At the hearing, the tribunal will hear and read evidence relating to the patient’s mental, physical and other circumstances. The patient has a right to see copies of the documentation that the tribunal will see as evidence. The patient’s doctor will also explain what the hospital and the patient’s doctor intends to say to the mental health tribunal in advance of the hearing. The hearing is informal, and the patient’s lawyer will be smartly dressed but not in a wig or gown. Most lawyers who attend mental health tribunals are solicitors rather than barristers.

The Decision

The tribunal will normally decide what to do at the end of the hearing and will communicate this to the patient and their representative at the time. Reasons are not usually provided at this stage, but are reduced to writing and send to the patient and their legal representative a few days afterwards.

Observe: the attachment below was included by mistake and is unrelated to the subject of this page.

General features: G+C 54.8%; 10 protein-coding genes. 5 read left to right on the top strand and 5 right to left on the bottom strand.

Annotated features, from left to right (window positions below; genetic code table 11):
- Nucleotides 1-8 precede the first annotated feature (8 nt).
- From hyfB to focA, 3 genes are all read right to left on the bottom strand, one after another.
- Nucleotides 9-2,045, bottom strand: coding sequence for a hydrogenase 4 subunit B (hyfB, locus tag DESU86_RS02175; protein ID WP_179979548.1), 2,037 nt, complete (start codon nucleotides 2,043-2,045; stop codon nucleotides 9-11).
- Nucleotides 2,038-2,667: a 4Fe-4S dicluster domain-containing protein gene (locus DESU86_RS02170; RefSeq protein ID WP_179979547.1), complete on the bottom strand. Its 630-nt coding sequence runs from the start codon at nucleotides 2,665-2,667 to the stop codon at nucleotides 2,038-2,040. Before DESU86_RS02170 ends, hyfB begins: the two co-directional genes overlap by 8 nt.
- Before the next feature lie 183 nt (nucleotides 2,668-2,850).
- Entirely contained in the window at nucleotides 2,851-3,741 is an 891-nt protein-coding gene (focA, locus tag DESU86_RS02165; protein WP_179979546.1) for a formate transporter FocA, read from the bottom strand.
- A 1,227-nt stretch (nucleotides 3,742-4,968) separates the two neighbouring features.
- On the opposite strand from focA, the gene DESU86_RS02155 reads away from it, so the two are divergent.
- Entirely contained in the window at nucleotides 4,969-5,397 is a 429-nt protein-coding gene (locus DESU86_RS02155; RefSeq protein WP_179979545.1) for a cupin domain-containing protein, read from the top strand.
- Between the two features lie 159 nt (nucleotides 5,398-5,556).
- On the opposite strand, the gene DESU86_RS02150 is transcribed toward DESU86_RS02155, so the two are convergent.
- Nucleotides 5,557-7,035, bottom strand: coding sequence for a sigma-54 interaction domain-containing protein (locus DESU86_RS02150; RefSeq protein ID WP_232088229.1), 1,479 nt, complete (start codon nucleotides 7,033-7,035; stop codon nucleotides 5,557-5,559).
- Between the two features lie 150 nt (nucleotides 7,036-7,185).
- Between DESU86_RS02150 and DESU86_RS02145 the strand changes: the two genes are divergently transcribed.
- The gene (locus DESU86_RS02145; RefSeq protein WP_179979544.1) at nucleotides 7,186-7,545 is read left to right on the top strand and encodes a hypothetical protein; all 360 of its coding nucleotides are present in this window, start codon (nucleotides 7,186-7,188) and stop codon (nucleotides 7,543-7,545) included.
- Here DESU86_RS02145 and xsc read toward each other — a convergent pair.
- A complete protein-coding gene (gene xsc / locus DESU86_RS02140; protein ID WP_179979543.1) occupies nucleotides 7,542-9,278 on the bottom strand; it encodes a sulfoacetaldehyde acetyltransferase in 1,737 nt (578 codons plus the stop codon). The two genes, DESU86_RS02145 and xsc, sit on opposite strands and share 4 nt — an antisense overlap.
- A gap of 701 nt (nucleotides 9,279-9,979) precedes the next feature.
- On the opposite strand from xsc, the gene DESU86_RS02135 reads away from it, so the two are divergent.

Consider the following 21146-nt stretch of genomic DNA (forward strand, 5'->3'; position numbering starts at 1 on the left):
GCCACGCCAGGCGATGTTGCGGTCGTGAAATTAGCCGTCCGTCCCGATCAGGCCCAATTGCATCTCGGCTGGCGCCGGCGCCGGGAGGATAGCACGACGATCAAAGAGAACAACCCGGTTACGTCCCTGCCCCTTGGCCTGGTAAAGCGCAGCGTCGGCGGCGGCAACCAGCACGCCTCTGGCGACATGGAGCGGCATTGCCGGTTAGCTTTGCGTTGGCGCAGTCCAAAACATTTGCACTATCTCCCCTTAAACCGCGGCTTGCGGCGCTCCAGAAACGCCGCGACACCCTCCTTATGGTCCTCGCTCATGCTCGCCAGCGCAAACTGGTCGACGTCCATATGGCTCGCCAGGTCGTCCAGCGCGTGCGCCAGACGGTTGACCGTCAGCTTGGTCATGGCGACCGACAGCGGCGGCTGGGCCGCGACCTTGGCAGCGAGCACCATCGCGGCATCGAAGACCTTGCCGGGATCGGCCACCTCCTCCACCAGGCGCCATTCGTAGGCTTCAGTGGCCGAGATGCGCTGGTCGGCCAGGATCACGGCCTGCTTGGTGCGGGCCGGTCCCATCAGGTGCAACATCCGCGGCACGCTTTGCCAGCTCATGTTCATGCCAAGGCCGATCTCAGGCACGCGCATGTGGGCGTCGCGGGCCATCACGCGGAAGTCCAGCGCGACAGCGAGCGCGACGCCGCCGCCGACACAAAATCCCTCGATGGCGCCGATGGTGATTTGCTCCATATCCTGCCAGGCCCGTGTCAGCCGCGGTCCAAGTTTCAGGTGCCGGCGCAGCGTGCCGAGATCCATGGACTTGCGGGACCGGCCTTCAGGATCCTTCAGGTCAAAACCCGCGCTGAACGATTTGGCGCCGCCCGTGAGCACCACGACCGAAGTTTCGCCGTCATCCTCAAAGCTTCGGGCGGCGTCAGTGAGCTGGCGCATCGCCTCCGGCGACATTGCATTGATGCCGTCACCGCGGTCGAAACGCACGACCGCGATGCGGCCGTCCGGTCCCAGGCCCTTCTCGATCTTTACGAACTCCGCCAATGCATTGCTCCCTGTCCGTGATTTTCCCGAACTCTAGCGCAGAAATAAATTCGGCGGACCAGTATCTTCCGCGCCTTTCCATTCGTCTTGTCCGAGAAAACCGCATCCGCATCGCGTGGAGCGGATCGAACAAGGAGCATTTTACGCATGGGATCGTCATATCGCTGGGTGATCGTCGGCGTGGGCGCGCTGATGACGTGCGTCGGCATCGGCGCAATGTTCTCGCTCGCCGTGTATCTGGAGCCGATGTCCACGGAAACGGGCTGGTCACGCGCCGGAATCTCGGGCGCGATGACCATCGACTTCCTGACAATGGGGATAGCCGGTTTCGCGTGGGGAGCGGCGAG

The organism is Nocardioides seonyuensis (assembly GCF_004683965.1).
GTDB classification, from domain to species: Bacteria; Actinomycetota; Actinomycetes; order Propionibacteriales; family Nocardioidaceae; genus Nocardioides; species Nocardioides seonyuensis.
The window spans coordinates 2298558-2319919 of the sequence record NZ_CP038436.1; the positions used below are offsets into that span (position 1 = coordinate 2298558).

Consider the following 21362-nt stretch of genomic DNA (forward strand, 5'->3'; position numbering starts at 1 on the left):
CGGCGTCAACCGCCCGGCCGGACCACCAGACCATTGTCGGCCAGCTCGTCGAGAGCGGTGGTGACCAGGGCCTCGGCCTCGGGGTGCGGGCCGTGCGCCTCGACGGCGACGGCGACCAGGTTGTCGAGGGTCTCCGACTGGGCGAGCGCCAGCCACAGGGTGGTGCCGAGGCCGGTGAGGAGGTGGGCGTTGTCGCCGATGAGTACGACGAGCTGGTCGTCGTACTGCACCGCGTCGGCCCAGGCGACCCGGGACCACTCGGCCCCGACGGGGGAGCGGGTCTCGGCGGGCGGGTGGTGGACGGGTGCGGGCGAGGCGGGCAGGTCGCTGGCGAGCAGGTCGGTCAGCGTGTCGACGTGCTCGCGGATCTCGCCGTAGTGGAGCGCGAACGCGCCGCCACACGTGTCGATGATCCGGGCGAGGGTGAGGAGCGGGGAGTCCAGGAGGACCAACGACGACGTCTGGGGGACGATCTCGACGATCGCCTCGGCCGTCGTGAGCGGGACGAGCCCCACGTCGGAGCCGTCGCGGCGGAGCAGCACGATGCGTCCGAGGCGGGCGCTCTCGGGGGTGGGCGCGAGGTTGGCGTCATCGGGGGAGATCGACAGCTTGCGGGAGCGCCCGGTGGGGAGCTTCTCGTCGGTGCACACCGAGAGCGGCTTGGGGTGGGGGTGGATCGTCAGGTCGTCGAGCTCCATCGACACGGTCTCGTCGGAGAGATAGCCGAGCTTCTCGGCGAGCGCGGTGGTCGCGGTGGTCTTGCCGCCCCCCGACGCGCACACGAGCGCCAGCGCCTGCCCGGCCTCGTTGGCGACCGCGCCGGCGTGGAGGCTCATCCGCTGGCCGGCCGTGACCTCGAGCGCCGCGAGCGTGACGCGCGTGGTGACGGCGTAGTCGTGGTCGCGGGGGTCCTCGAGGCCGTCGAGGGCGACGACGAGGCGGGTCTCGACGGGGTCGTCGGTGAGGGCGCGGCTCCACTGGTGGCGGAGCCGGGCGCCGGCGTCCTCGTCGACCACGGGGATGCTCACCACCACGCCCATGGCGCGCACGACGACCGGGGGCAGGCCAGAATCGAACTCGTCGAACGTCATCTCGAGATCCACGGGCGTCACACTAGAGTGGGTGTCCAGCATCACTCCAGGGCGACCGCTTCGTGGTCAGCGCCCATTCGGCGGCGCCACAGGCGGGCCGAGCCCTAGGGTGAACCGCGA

Appeals

It is possible to appeal against the decision of a mental health tribunal if certain criteria are satisfied. These are contained within Part 5 of the Tribunals Courts and Enforcement Act 2007.

You might also like...
Share Your Story, Join the Discussion or Seek Advice..
Why not be the first to leave a comment for discussion, ask for advice or share your story...

If you'd like to ask a question one of our experts (workload permitting) or a helpful reader hopefully can help you... We also love comments and interesting stories

Title:
(never shown)
Firstname:
(never shown)
Surname:
(never shown)
Email:
(never shown)
Nickname: